Your PF is not caused solely by a tight achilles. It’s an overactive flexor digitorum longus (sp?) and hallucis longus… which the origin of the problem can stem from anything from your foot, all the way up to your hips.

But listen, if your hip is super healthy/aligned, your knees/ankles are healthy/aligned and your foot still hurts, maybe its a tumor. [/quote]

Yes, I’ve had professionals (plural) evaluate me. No one is perfect, no need to be a smart ass, but these are not issues for me. You’re telling me -itis is caused by either a tumor or bad motor patterns? lol

Also, ‘if I was doing everything right’ is a cop out. I have TOS, got that from fucking up I assume?

If I knew what shoes to get I wouldn’t be posting the thread, you’re missing the point. That’s evident since you’ve hijacked this thread and haven’t given me any useful info. Better yet, denied someone’s testimonial who has been without pain for 15 years. I’m not an idiot, I’m very involved in the science and practice in the strength world. I’m just asking for some fucking shoes that are better than mine. Also, you’re a twat to say that insoles are covering things up. You know chuck taylors have an insole, right? The thing between your foot and the ground. I’m asking for a work shoe (have you ever wore non slips?) that is similar to that… not a useless lesson questioning my knowledge.
Maybe I’ll take your sage advice and go see a doc to remove the tumor in my foot. [/quote]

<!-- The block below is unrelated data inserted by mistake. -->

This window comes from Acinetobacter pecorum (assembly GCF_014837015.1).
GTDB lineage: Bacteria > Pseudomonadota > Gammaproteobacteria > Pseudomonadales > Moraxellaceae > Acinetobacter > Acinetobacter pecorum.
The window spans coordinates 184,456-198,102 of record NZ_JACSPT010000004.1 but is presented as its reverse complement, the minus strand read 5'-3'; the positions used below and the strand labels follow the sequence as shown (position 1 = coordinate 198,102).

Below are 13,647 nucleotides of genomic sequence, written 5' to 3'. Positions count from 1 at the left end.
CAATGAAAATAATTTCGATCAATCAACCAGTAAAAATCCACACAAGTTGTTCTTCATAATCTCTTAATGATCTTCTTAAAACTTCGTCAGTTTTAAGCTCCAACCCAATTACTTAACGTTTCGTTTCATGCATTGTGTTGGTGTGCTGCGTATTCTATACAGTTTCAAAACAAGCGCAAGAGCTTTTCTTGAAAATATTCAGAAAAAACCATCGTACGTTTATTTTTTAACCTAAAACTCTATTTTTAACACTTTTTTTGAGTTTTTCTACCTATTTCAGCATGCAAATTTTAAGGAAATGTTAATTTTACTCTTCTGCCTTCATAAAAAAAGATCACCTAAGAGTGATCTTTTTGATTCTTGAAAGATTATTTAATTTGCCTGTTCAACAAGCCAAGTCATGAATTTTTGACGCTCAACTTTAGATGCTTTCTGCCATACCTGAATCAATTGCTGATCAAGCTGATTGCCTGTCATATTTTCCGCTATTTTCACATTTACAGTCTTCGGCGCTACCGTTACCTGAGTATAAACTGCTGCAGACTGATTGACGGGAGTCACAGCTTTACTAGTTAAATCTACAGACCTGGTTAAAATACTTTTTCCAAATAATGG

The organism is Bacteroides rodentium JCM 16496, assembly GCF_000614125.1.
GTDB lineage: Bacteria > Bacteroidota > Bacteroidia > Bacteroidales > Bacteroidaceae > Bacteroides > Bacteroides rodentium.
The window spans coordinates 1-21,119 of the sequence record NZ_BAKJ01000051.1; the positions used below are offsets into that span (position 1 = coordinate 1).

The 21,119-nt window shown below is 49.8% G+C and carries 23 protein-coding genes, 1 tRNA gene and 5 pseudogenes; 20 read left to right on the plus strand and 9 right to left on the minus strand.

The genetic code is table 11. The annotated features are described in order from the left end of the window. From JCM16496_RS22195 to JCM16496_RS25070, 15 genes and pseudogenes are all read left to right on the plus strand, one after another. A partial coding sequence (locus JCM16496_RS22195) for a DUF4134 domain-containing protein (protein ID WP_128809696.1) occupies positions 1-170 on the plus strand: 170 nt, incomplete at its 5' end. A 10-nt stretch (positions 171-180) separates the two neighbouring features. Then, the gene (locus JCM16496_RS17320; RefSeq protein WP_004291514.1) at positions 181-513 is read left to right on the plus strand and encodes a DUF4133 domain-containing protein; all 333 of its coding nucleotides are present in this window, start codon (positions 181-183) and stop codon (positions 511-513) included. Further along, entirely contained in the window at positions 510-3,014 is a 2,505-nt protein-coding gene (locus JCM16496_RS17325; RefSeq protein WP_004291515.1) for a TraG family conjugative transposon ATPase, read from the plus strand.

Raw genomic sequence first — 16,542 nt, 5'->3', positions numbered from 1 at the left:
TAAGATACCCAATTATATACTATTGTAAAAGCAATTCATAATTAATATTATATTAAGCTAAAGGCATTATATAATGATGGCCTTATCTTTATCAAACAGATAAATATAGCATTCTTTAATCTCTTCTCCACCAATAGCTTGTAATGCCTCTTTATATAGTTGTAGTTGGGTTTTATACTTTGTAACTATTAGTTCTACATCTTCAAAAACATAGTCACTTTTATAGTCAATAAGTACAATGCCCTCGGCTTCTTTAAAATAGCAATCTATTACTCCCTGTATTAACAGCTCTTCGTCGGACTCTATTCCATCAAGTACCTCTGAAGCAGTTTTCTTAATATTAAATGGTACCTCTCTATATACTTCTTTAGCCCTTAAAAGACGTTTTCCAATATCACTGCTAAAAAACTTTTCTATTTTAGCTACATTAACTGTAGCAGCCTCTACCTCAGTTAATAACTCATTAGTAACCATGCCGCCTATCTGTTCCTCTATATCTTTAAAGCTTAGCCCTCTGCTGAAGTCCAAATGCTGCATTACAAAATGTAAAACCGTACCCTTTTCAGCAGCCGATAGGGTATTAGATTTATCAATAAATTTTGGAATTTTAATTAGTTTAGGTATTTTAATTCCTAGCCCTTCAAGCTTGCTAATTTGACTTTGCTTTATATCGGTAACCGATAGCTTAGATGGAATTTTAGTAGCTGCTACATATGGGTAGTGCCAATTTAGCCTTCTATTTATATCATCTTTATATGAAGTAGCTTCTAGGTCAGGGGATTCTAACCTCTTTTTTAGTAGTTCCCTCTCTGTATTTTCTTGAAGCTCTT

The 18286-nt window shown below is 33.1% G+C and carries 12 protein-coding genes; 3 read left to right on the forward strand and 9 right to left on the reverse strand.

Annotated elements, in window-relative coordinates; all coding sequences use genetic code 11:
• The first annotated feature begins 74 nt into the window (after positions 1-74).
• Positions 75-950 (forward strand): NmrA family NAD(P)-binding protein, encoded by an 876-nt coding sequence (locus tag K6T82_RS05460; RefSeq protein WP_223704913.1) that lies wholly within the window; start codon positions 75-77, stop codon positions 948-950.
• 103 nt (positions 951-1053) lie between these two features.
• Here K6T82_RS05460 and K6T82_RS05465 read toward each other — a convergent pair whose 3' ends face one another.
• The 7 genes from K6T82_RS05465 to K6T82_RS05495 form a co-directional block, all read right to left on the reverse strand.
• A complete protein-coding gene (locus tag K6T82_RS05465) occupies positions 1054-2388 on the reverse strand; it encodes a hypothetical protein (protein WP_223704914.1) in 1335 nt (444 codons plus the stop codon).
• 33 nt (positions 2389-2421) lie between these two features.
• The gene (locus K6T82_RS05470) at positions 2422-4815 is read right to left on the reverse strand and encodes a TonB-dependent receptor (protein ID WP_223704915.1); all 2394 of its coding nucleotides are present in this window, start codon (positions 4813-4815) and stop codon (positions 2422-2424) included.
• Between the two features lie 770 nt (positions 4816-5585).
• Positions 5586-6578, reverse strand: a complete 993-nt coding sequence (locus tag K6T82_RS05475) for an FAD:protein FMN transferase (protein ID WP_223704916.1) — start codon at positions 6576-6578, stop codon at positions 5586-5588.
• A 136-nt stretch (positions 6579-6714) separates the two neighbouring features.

Unfortunate you are upset.
And the gentleman who “didn’t” have pain for 15 years is because he covered it up with tape. He was being genuine with his situation to help you understand covering up the pain will only keep you in pain. And with that said, good luck buddy.


#15

I’m just looking for advice. Also, your reading comprehension is lacking, or you didn’t finish reading the guy’s post about his situation. He doesn’t wrap his feet any more…

I do really appreciate all the other posts that have been placed here guys. Thank you.


#16

Have you looked into the sleeping boot option? It was I think the breakthrough for me and then stretching and pt to avoid a recurrence every morning. Took about two months. After that episode I haven’t done the prevention or pt and haven’t had a reoccurrence in 5 years


#17

I think I’m more apt to try the sock thing instead, but I’ve had a hard time sleeping lately, so I’ll hold off a bit so I don’t have something making it any worse


#18

Hey man, I worked food service for three years and developed PF. It sucks. Feels like someone is stabbing you, huh? I could not more highly recommend seeing a foot doctor. I got cortisone shots in each foot about every 6 weeks for a total of 3 times, I think. The shot knocked out the inflammation within 24 hours. He also put me on corticosteroids to keep the inflammation at bay.

Then, he custom fitted me with insoles. He had me buy insoles at a local athletic store, and then he heated them up and molded them to my feet. Like one of the guys said on this thread, the insoles go in EVERY shoe…work, gym, casual. If they don’t fit in the shoe, I don’t wear that shoe. I even bought flip flops for the summer that are made for PF. (Orthoheel)

It took a couple of years of consistently wearing my insoles, but it’s gone. I have not had one episode of PF in 2-3 years.
Some of the other recommendations are valid, but not as good. Stretching the calf and foot is GREAT, but you have to be consistent. Do it twice a day every day. Also, I found freezing a water bottle and then rolling my foot on it every night helped. You’re essentially icing it and massaging it simultaneously.
Good luck!! I sure understand the pain! But see a doctor. You won’t regret it.